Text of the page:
Keyword: Language
Link ID: 27565 - Posted: 11.04.2020

By Jeremy Hsu Artificial intelligence could soon help screen for Alzheimer’s disease by analyzing writing. A team from IBM and Pfizer says it has trained AI models to spot early signs of the notoriously stealthy illness by looking at linguistic patterns in word usage. Other researchers have already trained various models to look for signs of cognitive impairments, including Alzheimer’s, by using different types of data, such as brain scans and clinical test results. But the latest work stands out because it used historical information from the multigenerational Framingham Heart Study, which has been tracking the health of more than 14,000 people from three generations since 1948. If the new models’ ability to pick up trends in such data holds up in forward-looking studies of bigger and more diverse populations, researchers say they could predict the development of Alzheimer’s a number of years before symptoms become severe enough for typical diagnostic methods to pick up. And such a screening tool would not require invasive tests or scans. The results of the Pfizer-funded and IBM-run study were published on Thursday in EClinicalMedicine. The new AI models provide “an augmentation to expert practitioners in how you would see some subtle changes earlier in time, before the clinical diagnosis has been achieved,” says Ajay Royyuru, vice president of health care and life sciences research at IBM. “It might actually alert you to some changes that [indicate] you ought to then go do a more complete exam.” To train these models, the researchers used digital transcriptions of handwritten responses from Framingham Heart Study participants who were asked to describe a picture of a woman who is apparently preoccupied with washing dishes while two kids raid a cookie jar behind her back. These descriptions did not preserve the handwriting from the original responses, says Rhoda Au, director of neuropsychology at the Framingham study and a professor at Boston University. © 2020 Scientific American,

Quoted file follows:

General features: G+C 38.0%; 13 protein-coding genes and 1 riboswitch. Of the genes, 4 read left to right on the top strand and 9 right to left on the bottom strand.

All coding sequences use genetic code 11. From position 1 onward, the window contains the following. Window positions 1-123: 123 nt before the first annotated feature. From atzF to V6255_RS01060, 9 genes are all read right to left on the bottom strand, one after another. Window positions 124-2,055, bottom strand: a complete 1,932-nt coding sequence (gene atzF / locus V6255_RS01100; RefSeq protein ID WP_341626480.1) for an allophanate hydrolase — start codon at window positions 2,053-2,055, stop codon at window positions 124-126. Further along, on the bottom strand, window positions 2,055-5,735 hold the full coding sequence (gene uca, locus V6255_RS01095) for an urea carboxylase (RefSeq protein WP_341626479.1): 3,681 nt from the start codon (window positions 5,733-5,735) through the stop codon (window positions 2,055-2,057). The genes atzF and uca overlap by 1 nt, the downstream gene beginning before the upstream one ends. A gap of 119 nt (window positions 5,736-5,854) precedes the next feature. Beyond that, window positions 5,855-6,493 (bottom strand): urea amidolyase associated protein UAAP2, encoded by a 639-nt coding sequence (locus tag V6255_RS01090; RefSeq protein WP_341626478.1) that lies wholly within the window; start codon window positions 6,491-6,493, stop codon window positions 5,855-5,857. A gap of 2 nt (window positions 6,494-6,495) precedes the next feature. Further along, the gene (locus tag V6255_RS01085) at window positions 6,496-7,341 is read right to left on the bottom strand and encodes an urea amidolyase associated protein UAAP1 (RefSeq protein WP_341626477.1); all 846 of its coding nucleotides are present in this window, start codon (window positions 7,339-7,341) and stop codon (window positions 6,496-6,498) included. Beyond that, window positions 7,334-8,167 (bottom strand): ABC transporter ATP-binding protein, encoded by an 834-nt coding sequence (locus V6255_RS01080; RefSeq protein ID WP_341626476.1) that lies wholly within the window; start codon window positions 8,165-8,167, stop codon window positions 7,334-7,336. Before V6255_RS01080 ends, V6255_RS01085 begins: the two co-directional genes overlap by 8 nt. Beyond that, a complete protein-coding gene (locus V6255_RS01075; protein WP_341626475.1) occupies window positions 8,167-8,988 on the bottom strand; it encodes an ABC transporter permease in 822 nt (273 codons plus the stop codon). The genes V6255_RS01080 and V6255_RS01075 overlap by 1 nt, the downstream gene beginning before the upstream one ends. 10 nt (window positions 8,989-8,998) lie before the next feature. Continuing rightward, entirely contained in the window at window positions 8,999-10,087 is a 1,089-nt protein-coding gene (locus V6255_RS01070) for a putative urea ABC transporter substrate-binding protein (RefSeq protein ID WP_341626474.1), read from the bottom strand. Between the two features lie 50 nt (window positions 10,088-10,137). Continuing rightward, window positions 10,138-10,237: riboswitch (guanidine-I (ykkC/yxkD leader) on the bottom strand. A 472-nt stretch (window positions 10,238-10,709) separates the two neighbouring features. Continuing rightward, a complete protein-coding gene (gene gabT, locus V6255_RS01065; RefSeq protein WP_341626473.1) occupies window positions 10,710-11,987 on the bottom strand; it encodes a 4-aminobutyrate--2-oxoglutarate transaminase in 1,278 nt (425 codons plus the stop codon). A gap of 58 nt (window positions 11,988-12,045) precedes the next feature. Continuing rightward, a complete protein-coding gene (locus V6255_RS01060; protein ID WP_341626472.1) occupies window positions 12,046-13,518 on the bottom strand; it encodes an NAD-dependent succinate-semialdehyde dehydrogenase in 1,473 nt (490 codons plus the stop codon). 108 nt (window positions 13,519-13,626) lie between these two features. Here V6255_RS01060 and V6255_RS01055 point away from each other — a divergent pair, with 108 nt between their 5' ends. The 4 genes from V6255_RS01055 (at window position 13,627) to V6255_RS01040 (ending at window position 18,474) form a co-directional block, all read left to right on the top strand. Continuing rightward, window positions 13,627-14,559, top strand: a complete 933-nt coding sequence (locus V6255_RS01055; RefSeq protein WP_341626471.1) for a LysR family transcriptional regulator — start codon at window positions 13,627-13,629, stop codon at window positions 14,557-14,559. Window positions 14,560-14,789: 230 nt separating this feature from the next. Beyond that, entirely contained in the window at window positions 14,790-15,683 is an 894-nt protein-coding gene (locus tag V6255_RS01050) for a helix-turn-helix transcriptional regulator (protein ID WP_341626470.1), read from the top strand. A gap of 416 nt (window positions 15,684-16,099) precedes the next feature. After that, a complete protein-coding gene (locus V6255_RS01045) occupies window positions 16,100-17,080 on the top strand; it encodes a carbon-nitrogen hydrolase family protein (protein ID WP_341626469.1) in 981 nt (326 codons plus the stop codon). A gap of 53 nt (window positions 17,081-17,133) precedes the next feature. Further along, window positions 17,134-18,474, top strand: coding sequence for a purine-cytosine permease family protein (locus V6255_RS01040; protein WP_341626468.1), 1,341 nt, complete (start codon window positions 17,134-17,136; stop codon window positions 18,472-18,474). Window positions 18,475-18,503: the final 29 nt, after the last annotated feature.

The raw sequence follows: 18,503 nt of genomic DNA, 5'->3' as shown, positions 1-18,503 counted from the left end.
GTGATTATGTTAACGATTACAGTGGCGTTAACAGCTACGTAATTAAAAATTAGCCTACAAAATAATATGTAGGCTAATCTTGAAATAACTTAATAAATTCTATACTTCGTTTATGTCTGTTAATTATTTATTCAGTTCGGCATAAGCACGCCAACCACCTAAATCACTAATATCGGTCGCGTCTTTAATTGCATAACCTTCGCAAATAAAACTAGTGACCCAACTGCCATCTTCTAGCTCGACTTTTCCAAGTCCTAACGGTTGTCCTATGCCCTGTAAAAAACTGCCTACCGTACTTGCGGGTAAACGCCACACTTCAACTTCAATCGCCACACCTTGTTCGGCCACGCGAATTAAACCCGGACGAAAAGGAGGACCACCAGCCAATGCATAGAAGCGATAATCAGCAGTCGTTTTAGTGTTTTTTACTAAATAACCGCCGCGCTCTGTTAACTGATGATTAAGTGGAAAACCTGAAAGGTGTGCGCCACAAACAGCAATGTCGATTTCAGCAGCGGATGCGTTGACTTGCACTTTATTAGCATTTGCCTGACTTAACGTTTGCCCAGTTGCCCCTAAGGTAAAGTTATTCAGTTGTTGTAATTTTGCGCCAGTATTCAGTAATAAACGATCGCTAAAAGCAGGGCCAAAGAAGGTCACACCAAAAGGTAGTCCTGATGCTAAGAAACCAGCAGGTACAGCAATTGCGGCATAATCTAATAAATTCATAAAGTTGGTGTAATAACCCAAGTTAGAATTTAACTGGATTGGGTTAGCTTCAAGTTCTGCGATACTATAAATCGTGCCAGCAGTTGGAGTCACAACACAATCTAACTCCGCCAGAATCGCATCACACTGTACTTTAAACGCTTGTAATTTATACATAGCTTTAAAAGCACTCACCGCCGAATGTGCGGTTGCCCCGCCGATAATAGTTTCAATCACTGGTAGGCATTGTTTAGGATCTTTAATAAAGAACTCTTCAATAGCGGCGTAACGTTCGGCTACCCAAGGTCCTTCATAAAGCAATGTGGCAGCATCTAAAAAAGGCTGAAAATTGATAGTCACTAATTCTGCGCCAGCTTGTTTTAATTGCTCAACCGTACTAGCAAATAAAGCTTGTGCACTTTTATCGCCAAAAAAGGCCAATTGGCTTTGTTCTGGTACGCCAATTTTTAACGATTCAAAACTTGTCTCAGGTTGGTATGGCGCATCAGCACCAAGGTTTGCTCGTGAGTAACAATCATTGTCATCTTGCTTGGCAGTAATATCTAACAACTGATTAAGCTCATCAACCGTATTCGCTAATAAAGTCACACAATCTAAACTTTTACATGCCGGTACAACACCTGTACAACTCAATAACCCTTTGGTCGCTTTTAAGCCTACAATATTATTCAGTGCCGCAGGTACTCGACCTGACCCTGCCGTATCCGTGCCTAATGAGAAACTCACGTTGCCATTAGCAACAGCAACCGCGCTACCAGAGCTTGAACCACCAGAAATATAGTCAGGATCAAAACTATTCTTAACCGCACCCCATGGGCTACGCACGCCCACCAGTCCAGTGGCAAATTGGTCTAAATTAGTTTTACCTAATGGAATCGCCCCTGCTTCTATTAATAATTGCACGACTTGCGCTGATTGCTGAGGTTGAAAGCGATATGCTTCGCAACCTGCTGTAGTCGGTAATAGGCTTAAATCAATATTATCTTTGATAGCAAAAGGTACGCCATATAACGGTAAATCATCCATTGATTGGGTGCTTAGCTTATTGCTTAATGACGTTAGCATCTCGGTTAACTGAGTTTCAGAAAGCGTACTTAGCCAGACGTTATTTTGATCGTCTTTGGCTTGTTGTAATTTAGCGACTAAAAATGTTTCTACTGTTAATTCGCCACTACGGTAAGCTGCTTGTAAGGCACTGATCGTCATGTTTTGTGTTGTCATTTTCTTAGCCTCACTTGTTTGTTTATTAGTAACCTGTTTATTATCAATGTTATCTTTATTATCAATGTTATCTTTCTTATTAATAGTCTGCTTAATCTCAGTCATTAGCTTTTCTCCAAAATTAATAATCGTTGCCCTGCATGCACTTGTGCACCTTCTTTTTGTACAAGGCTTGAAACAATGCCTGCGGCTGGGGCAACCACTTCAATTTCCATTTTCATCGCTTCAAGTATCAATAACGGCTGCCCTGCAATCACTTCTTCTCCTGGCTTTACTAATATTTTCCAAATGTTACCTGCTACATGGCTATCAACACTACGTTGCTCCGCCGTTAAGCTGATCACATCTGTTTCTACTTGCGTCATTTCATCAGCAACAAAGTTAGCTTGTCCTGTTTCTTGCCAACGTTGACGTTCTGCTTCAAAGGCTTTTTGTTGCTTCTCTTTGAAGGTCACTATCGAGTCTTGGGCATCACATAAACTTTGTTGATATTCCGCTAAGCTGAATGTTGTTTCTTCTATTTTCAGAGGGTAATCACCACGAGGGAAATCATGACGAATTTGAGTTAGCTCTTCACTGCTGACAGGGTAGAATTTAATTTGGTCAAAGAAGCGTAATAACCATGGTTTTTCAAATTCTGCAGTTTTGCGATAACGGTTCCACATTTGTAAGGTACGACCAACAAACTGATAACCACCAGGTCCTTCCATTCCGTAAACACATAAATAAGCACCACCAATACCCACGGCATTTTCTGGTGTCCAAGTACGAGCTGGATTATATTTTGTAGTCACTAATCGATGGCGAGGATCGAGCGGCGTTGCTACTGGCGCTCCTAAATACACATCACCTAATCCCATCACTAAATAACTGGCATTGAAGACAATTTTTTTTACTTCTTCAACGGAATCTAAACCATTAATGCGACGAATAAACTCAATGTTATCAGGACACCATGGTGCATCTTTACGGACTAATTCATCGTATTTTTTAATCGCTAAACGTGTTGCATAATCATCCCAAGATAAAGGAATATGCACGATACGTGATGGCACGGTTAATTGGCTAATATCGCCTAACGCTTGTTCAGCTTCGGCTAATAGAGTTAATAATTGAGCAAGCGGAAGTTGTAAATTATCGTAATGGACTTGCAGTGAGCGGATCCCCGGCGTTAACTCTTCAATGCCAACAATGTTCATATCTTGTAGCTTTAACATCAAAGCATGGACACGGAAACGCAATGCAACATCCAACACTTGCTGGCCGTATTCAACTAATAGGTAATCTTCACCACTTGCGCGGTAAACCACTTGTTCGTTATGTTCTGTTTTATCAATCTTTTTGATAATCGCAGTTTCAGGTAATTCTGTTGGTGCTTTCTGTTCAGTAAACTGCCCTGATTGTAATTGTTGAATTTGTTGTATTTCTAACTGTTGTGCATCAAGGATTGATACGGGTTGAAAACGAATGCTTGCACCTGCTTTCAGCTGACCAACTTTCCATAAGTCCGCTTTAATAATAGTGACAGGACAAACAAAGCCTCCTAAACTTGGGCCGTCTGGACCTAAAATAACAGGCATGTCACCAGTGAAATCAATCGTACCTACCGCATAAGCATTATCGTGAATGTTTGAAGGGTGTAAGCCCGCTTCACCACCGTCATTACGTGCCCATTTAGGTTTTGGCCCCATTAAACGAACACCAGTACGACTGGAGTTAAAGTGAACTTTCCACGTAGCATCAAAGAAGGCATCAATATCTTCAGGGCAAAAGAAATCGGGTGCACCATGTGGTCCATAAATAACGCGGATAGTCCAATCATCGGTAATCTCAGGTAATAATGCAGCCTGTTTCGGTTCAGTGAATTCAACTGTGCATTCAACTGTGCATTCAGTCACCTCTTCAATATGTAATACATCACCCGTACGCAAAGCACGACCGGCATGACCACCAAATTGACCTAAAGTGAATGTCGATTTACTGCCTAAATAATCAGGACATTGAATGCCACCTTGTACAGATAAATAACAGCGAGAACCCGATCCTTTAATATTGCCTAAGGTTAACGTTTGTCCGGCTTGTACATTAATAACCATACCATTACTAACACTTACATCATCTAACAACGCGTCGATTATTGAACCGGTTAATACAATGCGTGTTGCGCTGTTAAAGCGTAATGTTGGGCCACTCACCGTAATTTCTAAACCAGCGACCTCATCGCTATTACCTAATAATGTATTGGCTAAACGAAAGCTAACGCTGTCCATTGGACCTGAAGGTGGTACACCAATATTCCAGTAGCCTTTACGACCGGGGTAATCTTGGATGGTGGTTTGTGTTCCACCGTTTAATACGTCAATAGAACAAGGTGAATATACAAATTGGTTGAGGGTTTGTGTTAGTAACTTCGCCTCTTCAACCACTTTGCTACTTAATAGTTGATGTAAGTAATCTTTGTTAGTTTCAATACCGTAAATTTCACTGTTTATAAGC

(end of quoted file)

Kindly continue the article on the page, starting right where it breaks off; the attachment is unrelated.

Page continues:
Keyword: Alzheimers; Language
Link ID: 27544 - Posted: 10.24.2020

By Elizabeth Svoboda After a 3-year-old named Matthew started having one seizure after another, his worried parents learned he had a chronic brain condition that was causing the convulsions. They faced an impossible decision: allow the damaging seizures to continue indefinitely, or allow surgeons to remove half of their son’s brain. They chose the latter. When Matthew emerged from surgery, he couldn’t walk or speak. But bit by bit, he remastered speech and recaptured his lost milestones. The moment one side of his brain was removed, the remainder set itself to the colossal task of re-forging lost neural connections. This gut-level renovation was so successful that no one who meets Matthew today would guess that half his brain is gone. Stanford neuroscientist David Eagleman is obsessed with probing the outer limits of this kind of neural transformation — and harnessing it to useful ends. We’ve all heard that our brains are more plastic than we think, that they can adapt ingeniously to changed conditions, but in “Livewired: The Inside Story of the Ever-Changing Brain,” Eagleman tackles this topic with fresh élan and rigor. He shows not just how we can direct our own neural remodeling on a cellular level, but how such remodeling — a process he calls “livewiring” — alters the core of who we are. “Our machinery isn’t fully preprogrammed, but instead shapes itself by interacting with the world,” Eagleman writes. “You are a different person than you were at this time last year, because the gargantuan tapestry of your brain has woven itself into something new.”